BirdNote®: Long-Lived Wisdom, The Albatross
Wisdom with one of her chicks. As of 2018, she is believed to have hatched as many as 35, despite the fact her 67 years of age makes her quite old for her species. (Photo: Kiah Walker, USFWS, CC)
In 1956, a pioneering bird biologist was banding Laysan Albatrosses on Midway Island. 46 years later, he rediscovered one of the same females, who at nearly 70 years of age has raised dozens of chicks and is still going strong today. BirdNote’s Mary McCann has the story on the long-lived albatross, aptly named Wisdom.
BASCOMB: November marks the start of the courtship season for the Laysan
albatross. These seafaring birds can soar hundreds of miles per day with barely
a wingbeat, and they mate for life. BirdNote®’s Mary McCann tells us about an enduring matriarch of the species.
[Laysan Albatross calls]
MCCANN: In 1956, pioneering bird biologist Chandler Robbins was fastening ID bands to the legs of Laysan Albatrosses. His work took place on tiny Midway Island way out in the Pacific Ocean, where roughly one million albatrosses nest each year.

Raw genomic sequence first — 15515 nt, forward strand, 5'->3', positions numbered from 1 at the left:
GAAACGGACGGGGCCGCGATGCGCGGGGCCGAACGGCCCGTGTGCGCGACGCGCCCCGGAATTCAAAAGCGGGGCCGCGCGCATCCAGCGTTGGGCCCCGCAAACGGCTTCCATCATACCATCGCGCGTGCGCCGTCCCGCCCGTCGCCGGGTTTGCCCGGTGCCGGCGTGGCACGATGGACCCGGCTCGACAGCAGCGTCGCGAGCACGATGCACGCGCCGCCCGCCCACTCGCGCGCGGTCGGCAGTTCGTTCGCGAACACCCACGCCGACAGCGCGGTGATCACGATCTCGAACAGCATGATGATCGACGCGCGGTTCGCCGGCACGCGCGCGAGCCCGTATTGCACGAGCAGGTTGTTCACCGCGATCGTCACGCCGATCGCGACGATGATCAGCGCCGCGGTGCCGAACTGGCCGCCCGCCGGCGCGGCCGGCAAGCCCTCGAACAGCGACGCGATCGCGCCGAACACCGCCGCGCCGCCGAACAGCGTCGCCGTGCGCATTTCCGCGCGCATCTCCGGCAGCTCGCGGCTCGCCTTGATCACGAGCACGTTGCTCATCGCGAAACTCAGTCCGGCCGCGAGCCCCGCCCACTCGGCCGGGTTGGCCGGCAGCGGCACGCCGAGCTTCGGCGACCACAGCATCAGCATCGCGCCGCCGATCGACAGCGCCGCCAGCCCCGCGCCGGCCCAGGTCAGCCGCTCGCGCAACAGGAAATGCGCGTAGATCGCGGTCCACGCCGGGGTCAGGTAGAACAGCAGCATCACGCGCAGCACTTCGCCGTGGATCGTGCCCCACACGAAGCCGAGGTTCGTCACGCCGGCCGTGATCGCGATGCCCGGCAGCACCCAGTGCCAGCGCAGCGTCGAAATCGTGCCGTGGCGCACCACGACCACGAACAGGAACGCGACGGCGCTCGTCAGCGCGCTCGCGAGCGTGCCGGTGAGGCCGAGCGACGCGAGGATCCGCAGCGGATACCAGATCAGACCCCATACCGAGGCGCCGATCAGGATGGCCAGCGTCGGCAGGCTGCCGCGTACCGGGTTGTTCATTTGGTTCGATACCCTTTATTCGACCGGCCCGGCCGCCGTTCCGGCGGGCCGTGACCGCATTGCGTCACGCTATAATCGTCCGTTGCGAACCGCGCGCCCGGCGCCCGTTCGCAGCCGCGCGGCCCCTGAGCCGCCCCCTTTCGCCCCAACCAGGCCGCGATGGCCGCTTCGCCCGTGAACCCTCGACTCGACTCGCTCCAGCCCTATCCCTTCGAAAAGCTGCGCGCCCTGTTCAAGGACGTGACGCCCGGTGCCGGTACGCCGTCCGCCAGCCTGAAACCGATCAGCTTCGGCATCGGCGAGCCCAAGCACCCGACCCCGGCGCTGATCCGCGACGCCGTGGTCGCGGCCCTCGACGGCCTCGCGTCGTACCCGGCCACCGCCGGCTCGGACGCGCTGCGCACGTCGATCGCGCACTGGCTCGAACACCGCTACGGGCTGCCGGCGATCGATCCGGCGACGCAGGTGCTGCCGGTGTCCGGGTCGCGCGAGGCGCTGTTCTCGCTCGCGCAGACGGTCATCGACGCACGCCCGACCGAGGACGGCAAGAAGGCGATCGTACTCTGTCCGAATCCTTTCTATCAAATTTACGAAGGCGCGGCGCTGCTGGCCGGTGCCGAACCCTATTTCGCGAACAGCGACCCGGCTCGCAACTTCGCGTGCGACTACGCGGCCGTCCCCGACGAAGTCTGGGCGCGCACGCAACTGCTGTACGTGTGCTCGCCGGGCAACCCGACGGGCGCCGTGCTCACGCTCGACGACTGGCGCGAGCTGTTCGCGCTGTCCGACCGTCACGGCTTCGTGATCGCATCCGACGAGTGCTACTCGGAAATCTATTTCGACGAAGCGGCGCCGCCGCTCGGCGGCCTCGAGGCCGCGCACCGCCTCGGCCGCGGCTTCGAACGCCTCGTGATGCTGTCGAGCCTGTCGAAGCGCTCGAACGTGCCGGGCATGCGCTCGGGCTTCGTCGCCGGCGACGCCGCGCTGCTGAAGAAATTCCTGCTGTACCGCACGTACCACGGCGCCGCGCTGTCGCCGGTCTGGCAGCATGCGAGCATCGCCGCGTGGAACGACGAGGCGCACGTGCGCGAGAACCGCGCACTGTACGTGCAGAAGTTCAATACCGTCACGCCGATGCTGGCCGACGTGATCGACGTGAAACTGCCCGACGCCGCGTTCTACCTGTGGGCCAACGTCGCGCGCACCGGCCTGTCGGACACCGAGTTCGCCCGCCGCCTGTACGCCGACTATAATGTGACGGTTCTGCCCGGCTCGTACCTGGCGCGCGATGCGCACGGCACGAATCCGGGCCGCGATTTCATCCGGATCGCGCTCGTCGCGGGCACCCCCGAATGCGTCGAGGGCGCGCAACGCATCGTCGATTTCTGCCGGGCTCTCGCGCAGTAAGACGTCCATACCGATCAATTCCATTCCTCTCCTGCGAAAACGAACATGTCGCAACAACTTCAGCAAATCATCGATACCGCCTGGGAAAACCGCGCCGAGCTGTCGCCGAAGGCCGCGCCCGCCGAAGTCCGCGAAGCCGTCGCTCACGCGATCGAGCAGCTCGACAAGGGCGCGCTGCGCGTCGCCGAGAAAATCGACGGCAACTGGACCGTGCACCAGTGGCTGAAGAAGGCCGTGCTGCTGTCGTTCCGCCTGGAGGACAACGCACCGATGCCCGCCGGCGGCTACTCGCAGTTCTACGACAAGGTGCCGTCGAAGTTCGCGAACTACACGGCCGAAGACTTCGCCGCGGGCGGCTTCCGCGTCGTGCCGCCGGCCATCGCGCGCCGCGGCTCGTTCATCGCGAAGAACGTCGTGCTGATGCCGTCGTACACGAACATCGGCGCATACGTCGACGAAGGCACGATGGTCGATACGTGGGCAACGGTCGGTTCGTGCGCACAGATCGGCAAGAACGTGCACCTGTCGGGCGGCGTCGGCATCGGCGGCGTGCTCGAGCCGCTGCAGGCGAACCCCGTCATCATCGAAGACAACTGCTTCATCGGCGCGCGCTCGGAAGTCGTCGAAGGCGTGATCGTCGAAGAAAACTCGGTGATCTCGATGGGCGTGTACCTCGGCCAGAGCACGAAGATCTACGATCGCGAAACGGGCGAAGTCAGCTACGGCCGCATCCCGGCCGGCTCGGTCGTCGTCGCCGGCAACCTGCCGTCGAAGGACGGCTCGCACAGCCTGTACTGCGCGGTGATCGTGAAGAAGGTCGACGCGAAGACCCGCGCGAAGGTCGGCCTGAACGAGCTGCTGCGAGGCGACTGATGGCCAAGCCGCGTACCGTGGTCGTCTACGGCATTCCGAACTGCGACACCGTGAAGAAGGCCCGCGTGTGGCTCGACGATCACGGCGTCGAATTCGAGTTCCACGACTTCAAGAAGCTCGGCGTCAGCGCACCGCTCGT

Little did Robbins suspect he would re-find, in 2002, one of the same females he had banded 46 years earlier! In honor of her unprecedented history, another researcher named the long-lived albatross “Wisdom.”
Since then, scientists have been checking in on Wisdom. And each year she has not only nested but laid eggs and raised chicks successfully! She’s set records for endurance and longevity — as well as fertility.
[Laysan Albatross calls]
And it must not have been easy for her, with all the plastic rubbish, fishing lines, and nets that plague these elegant seabirds. At nearly 70, Wisdom is the oldest known banded bird in the wild. It’s not known with certainty how many years an albatross might live. One thing we do know for certain: Wisdom has fans all over the world, rooting for her to return to Midway this November.
I’m Mary McCann.
Written by Bob Sundstrom. Bird sounds provided by The Macaulay Library of Natural Sounds at the Cornell Lab of Ornithology, Ithaca, New York. BirdNote’s theme composed and played by Nancy Rumbel and John Kessler. Producer: John Kessler. Managing Producer: Jason Saul. Associate Producer: Ellen Blackstone
© 2018 Tune In to Nature.org, November 2018. Narrator: Mary McCann
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